Robert Kenny carefully pulled an armful of carrots from the ground outside the Elaine Dobbin Centre for Autism on Monday afternoon.
Kenny is a person with autism who avails of the centre’s gardening program as a seasonal grounds assistant.
He proudly said that he helped to grow the very same carrots he just harvested.
“The slogan for the harvest is ‘Come Grow With Us’, and the individuals who are working in this program are growing as well, so they can see — from seed planting to harvesting — what their work is producing,” said Tess Hemeon, manager of advocacy and communications with the Autism Society of Newfoundland and Labrador (ASNL).
“It’s something tangible at the end — you can hold a turnip and see that you did it.
“They’re gaining skills, they’re gaining confidence, and they’re learning how to work together.”
Some of the produce grown in the garden’s 37 market beds will be served at the Harvest of Hope this Saturday.
It’s a major fundraiser for the society.
The co-ordinator of fundraising and events said last year — the inaugural year for the event — it brought in about $100,000.
Jennifer Brown said those funds support the wide range of programs, advocacy, and outreach work the society is known for, and the goal is to raise the same amount this weekend.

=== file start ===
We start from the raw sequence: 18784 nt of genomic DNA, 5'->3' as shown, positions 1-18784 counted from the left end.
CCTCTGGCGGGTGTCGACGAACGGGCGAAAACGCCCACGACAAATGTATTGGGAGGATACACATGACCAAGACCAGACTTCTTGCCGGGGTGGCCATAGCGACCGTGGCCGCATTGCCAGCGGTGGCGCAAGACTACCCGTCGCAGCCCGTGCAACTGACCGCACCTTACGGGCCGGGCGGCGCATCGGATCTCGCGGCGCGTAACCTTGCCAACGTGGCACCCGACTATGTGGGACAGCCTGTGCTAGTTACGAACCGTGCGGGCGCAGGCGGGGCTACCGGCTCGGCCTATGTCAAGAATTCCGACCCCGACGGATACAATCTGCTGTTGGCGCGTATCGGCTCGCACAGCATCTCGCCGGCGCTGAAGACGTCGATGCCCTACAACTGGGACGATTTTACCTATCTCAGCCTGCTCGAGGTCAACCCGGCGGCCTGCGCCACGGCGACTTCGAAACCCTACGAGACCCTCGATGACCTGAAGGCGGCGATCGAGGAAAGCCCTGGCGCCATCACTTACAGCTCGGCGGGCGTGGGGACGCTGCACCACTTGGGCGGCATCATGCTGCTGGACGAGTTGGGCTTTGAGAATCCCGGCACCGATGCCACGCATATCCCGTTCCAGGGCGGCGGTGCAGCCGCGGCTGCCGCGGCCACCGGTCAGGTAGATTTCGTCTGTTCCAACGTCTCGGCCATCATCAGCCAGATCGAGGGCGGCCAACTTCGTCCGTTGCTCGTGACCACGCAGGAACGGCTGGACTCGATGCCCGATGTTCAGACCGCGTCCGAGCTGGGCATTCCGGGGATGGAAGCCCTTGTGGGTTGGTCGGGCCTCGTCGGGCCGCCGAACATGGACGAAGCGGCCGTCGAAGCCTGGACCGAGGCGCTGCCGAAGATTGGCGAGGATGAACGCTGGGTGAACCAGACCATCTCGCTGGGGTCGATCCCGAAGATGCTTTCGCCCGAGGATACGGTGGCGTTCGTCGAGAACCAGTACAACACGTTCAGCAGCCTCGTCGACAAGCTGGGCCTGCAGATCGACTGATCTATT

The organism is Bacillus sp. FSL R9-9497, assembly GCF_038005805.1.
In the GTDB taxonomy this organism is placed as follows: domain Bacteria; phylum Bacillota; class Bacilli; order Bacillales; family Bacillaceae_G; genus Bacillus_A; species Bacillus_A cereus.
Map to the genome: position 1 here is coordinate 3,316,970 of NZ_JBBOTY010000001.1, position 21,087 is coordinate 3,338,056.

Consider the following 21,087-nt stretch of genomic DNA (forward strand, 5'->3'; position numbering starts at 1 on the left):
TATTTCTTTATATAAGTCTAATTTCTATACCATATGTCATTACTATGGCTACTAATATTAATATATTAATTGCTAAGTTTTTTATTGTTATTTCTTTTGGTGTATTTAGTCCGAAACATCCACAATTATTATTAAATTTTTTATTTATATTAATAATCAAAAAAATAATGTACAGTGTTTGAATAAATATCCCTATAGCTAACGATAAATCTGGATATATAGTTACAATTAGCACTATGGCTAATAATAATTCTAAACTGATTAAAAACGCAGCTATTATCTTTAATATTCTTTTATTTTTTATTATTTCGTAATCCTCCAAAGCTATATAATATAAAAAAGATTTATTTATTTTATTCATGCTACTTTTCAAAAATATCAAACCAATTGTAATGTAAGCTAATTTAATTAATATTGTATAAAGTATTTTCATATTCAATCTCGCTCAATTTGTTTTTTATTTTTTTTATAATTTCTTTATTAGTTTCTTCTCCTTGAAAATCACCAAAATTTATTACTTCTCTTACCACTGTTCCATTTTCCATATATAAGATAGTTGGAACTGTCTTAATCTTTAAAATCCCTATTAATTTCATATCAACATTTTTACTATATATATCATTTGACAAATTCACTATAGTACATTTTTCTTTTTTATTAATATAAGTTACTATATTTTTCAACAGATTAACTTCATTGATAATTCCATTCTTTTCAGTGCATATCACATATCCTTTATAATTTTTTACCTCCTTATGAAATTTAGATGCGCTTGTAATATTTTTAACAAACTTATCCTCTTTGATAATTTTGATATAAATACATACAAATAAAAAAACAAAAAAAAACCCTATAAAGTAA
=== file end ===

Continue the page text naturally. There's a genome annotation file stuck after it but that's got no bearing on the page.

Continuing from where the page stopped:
It’s a huge help, supporting the more than 250 people registered for programs this year, as well as the society’s province-wide outreach initiatives which reach tens of thousands of people —more than 17,000 people last year alone.
“Everything that we do is about helping to make the community more inclusive and accepting of persons with autism,” said Brown.
At the Harvest of Hope on Saturday, guests will be entertained by musical guests The Once, enjoy the local fresh food — much of it grown right at the centre — as well as dance and participate in live and silent auctions.
Complimentary champagne, wine, and beer are provided by Charton-Hobbs and Quidi Vidi Brewery, and dessert will be provided by the Newfoundland Chocolate Company.
Tickets can be purchased until Saturday afternoon by e-mailing firstname.lastname@example.org or by calling 722-2803.
People who can’t make it to the event but would like to support the society can also sponsor a market bed with a $500 donation.
“It’s sometimes tricky to explain to people the amazing impact that a lot of our services have, so to kind of look and say, ‘OK, I can see that I did that and that people were involved in it’ — it gives them a bit of a visual,” said Hemeon of the specific gardening programs.
“For people with ASD (Autism Spectrum Disorder) generally, using all their senses to be outside — the tactile feeling that you’re going to get from gardening, you’re going to be smelling what you’re harvesting — it’s a really cool way to learn about your feelings and your emotions and that sort of thing.
“It’s the therapeutic aspects of being outside and being a part of nature that’s really appealing to us.”
That positive impact was made clear as Kenny pulled the first few carrots out of the ground and smiled.